Winston and Julia in Orwell's '1984'

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Winston and Julia in Orwell's '1984'

Winston and Julia in Orwell’s 1984

another version of Romeo and Juliet?

Whereas Shakespeare's play is a love-romance bearing the genuine signs of true love, two lovers mutually and whole-heartedly devoted to each other, Orwell's love pattern is not convincing. Nor is it a poor re-make of it, to externalize this idea in a modern movie technical term. Winston's and Julia's courting relationship ending in death isn't a tragedy, either. The reasons for this are quite obvious.


1) Right from the beginning of Winston's developing feelings for Julia and falling in love

    with her, we get to know from the protagonist's inner voice that he just uses (if not

    'abuses') her to fight a political system he can't bear any longer. There is even a

    passage in which he reveals to us that he would like her even more had she had

    more numerous affairs with members from the Inner Party. So where is this touch

    of jealousy in him we simply miss? Love in its essence (gist) is unselfish and means

    protection, not abuse, seduction, exploitation or some such downright pejorative



2) On the other hand there are admittedly passages in the novel that try to shape out a

    certain romanticism, at least on the side of Julia, who dedicatedly seems to believe in

    Winston's faithfulness. Yet Winston is just loyal to an idea which makes his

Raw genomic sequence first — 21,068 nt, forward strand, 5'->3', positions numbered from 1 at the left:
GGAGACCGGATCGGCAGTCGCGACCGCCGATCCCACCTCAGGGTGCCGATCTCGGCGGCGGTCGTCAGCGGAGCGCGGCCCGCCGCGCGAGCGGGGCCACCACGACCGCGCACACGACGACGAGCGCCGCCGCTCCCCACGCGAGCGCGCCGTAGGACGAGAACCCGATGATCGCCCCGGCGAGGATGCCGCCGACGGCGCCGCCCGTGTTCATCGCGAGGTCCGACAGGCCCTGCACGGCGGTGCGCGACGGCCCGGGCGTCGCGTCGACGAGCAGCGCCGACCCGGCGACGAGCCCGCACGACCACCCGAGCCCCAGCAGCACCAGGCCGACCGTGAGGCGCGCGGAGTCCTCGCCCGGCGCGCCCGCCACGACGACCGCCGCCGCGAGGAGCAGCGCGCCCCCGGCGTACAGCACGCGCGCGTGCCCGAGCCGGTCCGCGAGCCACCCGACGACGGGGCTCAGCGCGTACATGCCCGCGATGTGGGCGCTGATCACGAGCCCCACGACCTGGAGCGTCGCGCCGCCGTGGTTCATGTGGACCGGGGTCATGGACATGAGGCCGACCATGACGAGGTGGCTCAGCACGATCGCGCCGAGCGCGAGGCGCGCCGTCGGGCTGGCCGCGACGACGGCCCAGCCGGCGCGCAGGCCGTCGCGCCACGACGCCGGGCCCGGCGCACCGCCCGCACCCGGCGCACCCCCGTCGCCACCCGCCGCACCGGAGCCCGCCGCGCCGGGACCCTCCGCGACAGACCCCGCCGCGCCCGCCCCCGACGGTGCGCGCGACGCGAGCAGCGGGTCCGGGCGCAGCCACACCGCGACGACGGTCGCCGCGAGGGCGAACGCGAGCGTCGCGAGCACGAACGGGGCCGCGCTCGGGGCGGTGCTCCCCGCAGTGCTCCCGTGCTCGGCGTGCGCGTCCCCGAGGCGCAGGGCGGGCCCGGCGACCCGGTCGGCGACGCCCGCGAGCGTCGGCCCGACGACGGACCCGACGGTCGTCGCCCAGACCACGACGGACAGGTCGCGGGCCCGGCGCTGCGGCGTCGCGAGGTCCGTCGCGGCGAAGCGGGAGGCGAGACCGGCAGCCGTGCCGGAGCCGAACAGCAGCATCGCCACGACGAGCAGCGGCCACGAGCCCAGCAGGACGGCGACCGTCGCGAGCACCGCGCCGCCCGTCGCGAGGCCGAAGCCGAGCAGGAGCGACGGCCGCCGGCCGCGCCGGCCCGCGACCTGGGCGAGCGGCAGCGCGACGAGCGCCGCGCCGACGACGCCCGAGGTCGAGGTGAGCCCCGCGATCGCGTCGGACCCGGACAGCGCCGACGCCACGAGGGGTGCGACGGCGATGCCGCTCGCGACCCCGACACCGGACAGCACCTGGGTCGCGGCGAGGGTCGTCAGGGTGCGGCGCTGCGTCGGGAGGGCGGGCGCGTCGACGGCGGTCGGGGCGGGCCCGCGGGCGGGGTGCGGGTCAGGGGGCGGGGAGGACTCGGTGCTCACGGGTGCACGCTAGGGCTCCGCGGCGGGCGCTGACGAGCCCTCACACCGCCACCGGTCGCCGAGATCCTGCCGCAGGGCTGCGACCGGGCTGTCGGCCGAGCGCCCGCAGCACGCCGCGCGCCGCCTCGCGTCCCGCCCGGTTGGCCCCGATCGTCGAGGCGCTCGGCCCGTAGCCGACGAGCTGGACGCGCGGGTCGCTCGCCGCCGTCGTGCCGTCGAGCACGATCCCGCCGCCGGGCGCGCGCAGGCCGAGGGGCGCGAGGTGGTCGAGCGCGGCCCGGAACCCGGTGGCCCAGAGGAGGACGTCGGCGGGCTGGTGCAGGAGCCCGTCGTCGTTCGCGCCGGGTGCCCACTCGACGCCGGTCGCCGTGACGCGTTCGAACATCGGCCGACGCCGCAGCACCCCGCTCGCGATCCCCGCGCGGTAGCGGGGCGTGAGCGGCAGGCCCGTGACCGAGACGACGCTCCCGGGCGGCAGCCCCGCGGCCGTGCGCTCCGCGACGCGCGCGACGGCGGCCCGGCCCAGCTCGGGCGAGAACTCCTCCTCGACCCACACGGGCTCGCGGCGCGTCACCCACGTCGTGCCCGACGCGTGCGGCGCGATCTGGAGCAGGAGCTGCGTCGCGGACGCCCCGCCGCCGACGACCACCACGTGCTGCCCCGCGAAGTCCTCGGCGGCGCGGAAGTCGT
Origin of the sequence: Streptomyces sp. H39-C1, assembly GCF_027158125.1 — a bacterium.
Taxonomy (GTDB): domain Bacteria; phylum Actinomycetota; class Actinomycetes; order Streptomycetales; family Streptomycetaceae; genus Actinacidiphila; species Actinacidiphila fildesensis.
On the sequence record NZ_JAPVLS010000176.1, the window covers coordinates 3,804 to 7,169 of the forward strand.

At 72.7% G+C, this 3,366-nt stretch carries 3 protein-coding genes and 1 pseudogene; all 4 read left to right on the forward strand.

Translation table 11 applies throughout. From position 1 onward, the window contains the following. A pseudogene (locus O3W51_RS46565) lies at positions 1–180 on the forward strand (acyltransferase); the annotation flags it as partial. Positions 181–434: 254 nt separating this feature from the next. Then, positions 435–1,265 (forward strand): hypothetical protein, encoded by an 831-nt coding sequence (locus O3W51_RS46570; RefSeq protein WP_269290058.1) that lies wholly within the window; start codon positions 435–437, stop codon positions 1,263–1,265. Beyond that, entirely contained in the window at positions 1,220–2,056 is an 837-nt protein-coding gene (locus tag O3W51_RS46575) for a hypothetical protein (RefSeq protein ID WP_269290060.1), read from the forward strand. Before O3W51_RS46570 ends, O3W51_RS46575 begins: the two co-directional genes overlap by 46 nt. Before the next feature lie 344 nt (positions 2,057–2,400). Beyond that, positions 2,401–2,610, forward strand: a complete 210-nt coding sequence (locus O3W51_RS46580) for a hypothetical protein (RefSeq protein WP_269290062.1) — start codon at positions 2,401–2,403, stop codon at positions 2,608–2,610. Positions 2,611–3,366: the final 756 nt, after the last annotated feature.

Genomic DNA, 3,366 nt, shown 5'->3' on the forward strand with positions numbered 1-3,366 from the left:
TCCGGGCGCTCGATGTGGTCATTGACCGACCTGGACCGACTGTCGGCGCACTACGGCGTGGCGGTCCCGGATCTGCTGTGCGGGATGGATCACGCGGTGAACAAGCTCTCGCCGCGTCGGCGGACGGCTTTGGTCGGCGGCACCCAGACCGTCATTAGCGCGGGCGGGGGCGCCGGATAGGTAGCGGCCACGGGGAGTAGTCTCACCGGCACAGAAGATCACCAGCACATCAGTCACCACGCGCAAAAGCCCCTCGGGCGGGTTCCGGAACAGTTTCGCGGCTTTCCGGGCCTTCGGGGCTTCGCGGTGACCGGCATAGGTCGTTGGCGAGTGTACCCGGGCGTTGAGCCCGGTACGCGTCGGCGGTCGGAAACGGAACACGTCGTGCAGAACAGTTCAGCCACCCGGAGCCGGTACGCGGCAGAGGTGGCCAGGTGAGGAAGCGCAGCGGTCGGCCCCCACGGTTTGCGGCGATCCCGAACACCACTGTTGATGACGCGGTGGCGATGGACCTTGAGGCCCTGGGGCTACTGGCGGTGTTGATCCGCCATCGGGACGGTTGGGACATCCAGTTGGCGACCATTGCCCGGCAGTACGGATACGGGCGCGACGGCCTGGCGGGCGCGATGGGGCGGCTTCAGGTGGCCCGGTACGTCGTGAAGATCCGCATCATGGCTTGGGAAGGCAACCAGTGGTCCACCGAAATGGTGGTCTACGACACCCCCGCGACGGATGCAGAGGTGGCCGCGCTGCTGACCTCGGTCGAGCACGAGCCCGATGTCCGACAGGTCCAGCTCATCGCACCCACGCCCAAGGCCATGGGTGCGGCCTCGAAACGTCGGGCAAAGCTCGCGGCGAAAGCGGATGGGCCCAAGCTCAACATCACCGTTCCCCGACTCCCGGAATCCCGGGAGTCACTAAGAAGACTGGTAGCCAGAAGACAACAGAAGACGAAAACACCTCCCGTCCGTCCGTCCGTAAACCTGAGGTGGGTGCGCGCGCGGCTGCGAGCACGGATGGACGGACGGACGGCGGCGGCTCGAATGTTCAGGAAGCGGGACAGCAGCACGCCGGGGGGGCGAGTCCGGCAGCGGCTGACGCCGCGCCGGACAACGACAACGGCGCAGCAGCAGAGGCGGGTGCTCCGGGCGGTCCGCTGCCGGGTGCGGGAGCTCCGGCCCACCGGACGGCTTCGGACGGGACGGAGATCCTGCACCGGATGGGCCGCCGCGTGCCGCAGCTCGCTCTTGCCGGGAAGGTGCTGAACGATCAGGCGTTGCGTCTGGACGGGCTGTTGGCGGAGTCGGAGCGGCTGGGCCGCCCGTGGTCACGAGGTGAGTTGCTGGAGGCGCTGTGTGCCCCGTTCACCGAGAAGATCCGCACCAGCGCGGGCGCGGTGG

love-relationship subordinate to it. His wooing Julia assumes a mechanical function,

    one of love-making (which term I detest because it deprives love of its real,

    soul- and psyche-related sense).[1]


3) The lovers' relationship (that is the outcome of it) cannot be regarded a tragedy, either,

    not in the classical sense of what defines a tragedy. It doesn't bear the typical
    characteristics of this category of drama - in the good old style. Firstly, Winston

    doesn't get caught by the Thought Police because of his love for Julia. He commits

    a political crime. Secondly, he could have become penitent for his 'aberrations' from

    party-line rules and might have been given a chance to return to where he once

    belonged as a member of the Inner Party group within the Truth Ministry. So I don't

    see any compulsory mechanism or structure that wouldn't have allowed another

    solution out of this (sham) 'tragedy'.


To sum it up in a few words, the love story in this 'work of art' serves as a frame, a substitutional plot (i.e. substitute for a plot), a trajectory, so to speak, along which Orwell's criticism of a totalitarian state gains form.




Mr Rosenfeld’s comment:

Good – I agree – the love story becomes a kind of red herring.


[1] Mr Rosenfeld’s critical, supplementary point on this: “Sex is mechanical for Julia
      as well – she has done this before – it is not ‘love’ as we are used to recognizing it.”